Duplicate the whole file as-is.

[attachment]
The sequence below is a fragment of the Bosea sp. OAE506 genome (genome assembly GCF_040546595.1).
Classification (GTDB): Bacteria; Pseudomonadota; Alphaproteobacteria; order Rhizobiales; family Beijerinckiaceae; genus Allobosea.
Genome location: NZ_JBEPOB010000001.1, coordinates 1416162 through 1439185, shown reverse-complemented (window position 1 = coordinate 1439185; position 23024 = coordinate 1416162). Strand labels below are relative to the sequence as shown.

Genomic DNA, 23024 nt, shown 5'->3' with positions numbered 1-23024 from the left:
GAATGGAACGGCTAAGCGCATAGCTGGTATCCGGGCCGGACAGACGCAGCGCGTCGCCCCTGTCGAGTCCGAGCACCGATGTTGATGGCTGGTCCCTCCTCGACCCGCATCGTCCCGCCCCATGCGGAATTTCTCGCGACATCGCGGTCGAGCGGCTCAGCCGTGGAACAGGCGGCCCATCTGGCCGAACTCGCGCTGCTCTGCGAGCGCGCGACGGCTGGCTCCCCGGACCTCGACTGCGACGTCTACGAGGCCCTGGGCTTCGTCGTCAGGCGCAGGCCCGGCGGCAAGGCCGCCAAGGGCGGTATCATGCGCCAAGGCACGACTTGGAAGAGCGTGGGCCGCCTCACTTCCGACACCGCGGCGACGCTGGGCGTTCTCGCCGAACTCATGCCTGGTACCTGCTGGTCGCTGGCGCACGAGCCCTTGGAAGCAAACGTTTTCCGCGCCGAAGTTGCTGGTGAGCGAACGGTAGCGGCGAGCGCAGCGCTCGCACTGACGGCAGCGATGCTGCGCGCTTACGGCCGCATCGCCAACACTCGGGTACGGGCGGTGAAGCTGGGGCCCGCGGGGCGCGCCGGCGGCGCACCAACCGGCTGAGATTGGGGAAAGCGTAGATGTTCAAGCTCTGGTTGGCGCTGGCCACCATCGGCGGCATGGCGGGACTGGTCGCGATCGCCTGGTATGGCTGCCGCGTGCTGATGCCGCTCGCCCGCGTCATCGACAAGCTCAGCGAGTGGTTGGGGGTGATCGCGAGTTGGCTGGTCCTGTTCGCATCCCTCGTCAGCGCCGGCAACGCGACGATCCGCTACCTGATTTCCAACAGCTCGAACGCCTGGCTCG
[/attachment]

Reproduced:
The sequence below is a fragment of the Bosea sp. OAE506 genome (genome assembly GCF_040546595.1).
Classification (GTDB): Bacteria; Pseudomonadota; Alphaproteobacteria; order Rhizobiales; family Beijerinckiaceae; genus Allobosea.
Genome location: NZ_JBEPOB010000001.1, coordinates 1416162 through 1439185, shown reverse-complemented (window position 1 = coordinate 1439185; position 23024 = coordinate 1416162). Strand labels below are relative to the sequence as shown.

Genomic DNA, 23024 nt, shown 5'->3' with positions numbered 1-23024 from the left:
GAATGGAACGGCTAAGCGCATAGCTGGTATCCGGGCCGGACAGACGCAGCGCGTCGCCCCTGTCGAGTCCGAGCACCGATGTTGATGGCTGGTCCCTCCTCGACCCGCATCGTCCCGCCCCATGCGGAATTTCTCGCGACATCGCGGTCGAGCGGCTCAGCCGTGGAACAGGCGGCCCATCTGGCCGAACTCGCGCTGCTCTGCGAGCGCGCGACGGCTGGCTCCCCGGACCTCGACTGCGACGTCTACGAGGCCCTGGGCTTCGTCGTCAGGCGCAGGCCCGGCGGCAAGGCCGCCAAGGGCGGTATCATGCGCCAAGGCACGACTTGGAAGAGCGTGGGCCGCCTCACTTCCGACACCGCGGCGACGCTGGGCGTTCTCGCCGAACTCATGCCTGGTACCTGCTGGTCGCTGGCGCACGAGCCCTTGGAAGCAAACGTTTTCCGCGCCGAAGTTGCTGGTGAGCGAACGGTAGCGGCGAGCGCAGCGCTCGCACTGACGGCAGCGATGCTGCGCGCTTACGGCCGCATCGCCAACACTCGGGTACGGGCGGTGAAGCTGGGGCCCGCGGGGCGCGCCGGCGGCGCACCAACCGGCTGAGATTGGGGAAAGCGTAGATGTTCAAGCTCTGGTTGGCGCTGGCCACCATCGGCGGCATGGCGGGACTGGTCGCGATCGCCTGGTATGGCTGCCGCGTGCTGATGCCGCTCGCCCGCGTCATCGACAAGCTCAGCGAGTGGTTGGGGGTGATCGCGAGTTGGCTGGTCCTGTTCGCATCCCTCGTCAGCGCCGGCAACGCGACGATCCGCTACCTGATTTCCAACAGCTCGAACGCCTGGCTCG